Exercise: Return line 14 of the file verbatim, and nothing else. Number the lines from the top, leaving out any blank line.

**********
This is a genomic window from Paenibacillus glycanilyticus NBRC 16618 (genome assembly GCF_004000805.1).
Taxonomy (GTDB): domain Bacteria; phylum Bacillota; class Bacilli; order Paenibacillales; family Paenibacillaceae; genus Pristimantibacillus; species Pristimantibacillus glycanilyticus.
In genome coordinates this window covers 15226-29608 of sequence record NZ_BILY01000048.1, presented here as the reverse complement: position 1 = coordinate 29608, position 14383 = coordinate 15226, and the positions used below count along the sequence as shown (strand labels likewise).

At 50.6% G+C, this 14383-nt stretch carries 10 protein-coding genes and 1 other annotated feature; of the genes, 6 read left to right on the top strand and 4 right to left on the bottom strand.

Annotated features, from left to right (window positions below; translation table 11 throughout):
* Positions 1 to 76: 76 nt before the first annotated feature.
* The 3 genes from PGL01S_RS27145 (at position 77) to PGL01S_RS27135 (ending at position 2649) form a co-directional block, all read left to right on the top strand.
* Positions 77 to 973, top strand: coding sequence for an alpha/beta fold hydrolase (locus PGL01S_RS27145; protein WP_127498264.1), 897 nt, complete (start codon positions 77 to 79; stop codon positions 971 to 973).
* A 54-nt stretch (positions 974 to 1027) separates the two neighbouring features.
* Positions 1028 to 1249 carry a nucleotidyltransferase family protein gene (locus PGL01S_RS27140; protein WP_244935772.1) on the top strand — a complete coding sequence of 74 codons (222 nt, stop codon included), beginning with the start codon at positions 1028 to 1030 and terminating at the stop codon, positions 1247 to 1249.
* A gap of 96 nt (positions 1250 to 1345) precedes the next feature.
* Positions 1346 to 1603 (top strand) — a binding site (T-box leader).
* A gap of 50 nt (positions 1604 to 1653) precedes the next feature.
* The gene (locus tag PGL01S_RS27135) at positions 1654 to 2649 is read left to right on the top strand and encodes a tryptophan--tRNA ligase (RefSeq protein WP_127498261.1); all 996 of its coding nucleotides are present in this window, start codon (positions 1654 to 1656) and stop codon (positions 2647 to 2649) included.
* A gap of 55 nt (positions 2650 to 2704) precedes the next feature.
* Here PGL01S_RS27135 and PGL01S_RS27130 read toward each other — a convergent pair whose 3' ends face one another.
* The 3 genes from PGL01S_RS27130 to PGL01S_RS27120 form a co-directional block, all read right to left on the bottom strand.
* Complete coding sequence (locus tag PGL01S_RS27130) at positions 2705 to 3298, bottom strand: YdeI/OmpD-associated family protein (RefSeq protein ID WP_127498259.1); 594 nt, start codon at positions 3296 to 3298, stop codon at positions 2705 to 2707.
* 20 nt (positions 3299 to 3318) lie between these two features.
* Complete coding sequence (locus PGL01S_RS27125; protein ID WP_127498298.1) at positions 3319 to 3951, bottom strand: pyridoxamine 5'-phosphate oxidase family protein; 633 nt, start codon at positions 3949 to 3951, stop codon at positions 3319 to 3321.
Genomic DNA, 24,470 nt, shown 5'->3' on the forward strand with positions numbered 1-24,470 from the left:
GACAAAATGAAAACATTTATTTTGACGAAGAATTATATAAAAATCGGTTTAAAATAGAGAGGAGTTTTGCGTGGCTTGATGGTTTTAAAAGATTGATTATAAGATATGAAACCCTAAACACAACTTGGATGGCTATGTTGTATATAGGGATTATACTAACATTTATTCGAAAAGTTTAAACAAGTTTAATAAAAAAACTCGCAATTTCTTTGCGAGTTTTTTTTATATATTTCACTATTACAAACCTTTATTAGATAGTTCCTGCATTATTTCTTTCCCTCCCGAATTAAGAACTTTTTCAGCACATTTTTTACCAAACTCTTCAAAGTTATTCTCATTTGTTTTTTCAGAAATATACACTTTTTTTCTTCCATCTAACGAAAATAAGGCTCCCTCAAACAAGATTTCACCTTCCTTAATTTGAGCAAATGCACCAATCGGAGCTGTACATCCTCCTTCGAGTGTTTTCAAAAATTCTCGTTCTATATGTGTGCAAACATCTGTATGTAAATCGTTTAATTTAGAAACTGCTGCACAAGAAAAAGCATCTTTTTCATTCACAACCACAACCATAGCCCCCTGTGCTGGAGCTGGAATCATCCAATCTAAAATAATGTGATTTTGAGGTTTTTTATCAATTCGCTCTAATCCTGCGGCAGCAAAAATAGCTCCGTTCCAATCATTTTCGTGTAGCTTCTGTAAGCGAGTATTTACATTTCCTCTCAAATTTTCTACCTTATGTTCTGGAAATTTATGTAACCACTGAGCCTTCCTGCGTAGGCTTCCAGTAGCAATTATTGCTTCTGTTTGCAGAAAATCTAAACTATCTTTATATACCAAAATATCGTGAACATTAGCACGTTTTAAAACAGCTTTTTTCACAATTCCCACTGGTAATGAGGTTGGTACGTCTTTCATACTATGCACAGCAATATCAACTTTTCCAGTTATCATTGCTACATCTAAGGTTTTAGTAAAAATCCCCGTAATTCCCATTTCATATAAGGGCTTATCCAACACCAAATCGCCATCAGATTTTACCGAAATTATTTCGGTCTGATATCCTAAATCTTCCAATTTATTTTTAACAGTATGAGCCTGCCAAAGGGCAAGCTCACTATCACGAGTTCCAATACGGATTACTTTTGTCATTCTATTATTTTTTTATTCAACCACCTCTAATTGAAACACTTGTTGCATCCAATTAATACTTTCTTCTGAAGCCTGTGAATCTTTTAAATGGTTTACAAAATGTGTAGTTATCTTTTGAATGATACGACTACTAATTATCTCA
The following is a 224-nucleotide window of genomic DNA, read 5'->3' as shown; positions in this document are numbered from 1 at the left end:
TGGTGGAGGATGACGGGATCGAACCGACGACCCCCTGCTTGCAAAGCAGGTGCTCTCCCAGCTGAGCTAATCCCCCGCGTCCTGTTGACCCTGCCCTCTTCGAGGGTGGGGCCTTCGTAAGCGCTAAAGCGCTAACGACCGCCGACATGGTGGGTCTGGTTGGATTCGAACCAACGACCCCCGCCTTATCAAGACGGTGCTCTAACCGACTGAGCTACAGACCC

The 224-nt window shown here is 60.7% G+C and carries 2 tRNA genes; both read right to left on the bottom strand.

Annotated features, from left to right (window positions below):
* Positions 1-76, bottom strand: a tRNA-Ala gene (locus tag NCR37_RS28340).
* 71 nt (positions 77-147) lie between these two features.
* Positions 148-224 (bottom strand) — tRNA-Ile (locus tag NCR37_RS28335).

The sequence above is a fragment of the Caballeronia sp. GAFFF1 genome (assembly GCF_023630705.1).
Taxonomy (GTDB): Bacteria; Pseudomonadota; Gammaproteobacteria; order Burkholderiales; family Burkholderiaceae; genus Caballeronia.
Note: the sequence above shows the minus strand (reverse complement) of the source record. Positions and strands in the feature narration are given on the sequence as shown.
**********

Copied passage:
* The gene (locus tag PGL01S_RS27135) at positions 1654 to 2649 is read left to right on the top strand and encodes a tryptophan--tRNA ligase (RefSeq protein WP_127498261.1); all 996 of its coding nucleotides are present in this window, start codon (positions 1654 to 1656) and stop codon (positions 2647 to 2649) included.